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Saturday, 2 March, 2002, 15:52 GMT
Plastic bag levy on way
Tesco has welcomed the levy
Shoppers in the Republic of Ireland are enjoying the last few days of free plastic shopping bags.

A government order will force all outlets to charge their customers nine pence (euro 15 cents) for each bag they use to pack and take home their purchases from Monday.

The move is being made on environmental grounds in an attempt to end the sight of windblown, discarded bags that often litter the Irish countryside.

Customers are telling us they broadly welcome the introduction of the levy

Jim Dwyer
Tesco Ireland

The republic's Environment Minister Noel Dempsey has led the government's attempt to reduce the visibility of plastic waste.

He said the levy was expected to "dramatically reduce the nuisance" and "our insatiable use of free plastic bags".

The cash raised will go towards schemes aimed at improving the Irish environment nationwide.

Tesco Ireland, one of the country's main supermarket chains, said it welcomed the government initiative.

On Saturday, a spokesman said the company currently handed out 220m bags to customers in Ireland each year.


Their estimate was that the number would be reduced by at least 40% in the first year.

Tesco Ireland's environmental manager, Jim Dwyer said: "Customers are telling us they broadly welcome the introduction of the levy.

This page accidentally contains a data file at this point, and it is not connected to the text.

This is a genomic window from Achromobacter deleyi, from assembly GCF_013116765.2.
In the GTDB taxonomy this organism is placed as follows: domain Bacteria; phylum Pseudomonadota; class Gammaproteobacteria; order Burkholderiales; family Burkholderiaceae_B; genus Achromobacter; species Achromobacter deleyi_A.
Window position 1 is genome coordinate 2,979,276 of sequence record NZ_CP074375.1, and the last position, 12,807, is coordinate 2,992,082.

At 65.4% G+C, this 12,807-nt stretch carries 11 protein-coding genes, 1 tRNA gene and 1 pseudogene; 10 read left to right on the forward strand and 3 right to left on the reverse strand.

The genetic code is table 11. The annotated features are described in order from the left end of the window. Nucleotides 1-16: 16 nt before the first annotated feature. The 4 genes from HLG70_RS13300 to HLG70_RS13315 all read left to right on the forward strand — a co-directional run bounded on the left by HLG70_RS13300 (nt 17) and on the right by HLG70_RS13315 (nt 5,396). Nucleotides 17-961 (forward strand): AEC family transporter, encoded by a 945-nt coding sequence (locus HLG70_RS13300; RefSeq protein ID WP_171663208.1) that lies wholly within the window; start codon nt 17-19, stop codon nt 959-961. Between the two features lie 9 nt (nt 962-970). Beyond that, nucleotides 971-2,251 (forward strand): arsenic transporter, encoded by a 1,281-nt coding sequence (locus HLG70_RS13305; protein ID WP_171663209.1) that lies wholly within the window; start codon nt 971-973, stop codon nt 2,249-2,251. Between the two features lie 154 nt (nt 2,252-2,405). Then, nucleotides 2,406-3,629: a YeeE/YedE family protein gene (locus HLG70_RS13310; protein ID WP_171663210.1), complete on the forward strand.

"We have seen a marked change in customers' behaviour in anticipation of the new levy, reflected in the significant increase in sales of our re-usable bags."

Information about the "plastax" has been relayed to the public through a TV advertising and billboard campaign.

The Irish Revenue Commissioners, who will be responsible for the collection of the revenue from retailers, issued separate information details outlining the obligations of shops and stores.

However, certain type of plastic bags will be excluded from the levy.

These include re-usable shopping bags which are sold for 70 cents or more, bags used to contain fresh meat, fish or poultry, bags used for loose fruit and vegetables and other foods that are not otherwise packaged.

The BBC's James Helm
"Filling a trolley with carrier bags will be expensive in future"
See also:

15 Jan 02 | Business
Tesco loses sales edge
03 Oct 01 | Asia-Pacific
Taiwan to ban free plastic bags
14 May 01 | South Asia
Bombay gets tough on plastic bags
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